Frequency of Consumption
Skipping meals and eating late are the worst things you can do to your metabolism, making it very hard to get results from your exercise program. A standard consumption rate is 5 times a day, every 2 to 2 1/2 hours and consuming your last meal by 6:30 PM. There are many different ways to combine meals and snacks to consume 5 times per day. An easy way to arrange your day is to have a King meal for breakfast followed by a snack, then Queen meal for lunch followed by a snack, and lastly a Poor Mans meal for dinner before 6:30 PM.
The word breakfast means to break the fast from the night before. If you have your breakfast at 7:30 AM it will have been 13 hours since your last consumption. It takes 2 to 3 hours to digest the average meal so after 13 hours it is pretty safe to say you will be on E for empty. Now it is time to break the fast with your biggest meal of the day. Your stomach is empty, you have all day to digest it and a big meal means a high metabolism for the rest of the day. A snack at 9:30 or 10:00 AM will bridge the gap between your King breakfast and your Queen lunch. Your lunch is the second biggest meal of the day because half of the day is still left and lunchtime is an opportunity to have a meal not a snack.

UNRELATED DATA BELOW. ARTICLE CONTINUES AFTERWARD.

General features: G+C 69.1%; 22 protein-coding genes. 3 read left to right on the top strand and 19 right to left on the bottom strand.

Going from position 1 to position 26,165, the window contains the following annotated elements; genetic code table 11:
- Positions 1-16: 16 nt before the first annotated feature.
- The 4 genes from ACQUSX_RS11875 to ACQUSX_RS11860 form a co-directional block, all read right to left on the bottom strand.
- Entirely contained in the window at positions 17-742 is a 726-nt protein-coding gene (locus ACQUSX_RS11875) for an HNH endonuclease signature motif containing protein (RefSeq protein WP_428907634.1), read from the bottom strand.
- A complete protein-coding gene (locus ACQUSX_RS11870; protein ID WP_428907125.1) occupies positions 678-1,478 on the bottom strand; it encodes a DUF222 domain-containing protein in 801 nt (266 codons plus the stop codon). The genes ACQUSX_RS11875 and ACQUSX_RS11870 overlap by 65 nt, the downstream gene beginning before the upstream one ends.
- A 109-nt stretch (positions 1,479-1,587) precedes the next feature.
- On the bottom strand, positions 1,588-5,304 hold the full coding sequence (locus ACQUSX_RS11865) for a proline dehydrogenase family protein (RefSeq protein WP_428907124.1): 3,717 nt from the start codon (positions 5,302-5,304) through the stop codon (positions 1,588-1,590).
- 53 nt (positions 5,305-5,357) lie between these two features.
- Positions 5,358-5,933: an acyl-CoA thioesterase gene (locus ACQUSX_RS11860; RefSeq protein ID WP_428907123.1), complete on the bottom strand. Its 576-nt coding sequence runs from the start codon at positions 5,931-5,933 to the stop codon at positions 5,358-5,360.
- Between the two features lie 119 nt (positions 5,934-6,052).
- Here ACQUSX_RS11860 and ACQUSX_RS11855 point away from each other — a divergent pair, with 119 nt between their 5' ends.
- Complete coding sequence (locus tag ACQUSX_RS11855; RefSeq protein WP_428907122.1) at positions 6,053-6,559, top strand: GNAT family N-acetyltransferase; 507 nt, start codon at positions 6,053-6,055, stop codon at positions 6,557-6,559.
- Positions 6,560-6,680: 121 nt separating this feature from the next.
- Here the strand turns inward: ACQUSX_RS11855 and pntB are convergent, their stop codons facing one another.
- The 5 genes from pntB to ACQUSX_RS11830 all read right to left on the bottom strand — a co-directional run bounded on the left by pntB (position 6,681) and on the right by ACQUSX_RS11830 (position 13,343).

Remember when you were young and would ask for a late afternoon snack and your mother would say no because it would spoil your dinner? Your late afternoon snack is the most important snack of the day and is known as the “spoiler snack”. The spoiler snack prevents you from going from lunch until 6:30 pm without food. The spoiler snack makes you are less hungry so it's possible to have a sensible Poor Mans dinner before 6:30 PM to complete your consumption for the day.
Think of your metabolism as a furnace that you want to burn hot throughout the day. The way to keep it burning is to throw food logs in it every 2 to 2 1/2 hours.
The furnace is the metabolism factory inside your body and little men are in charge of keeping it burning.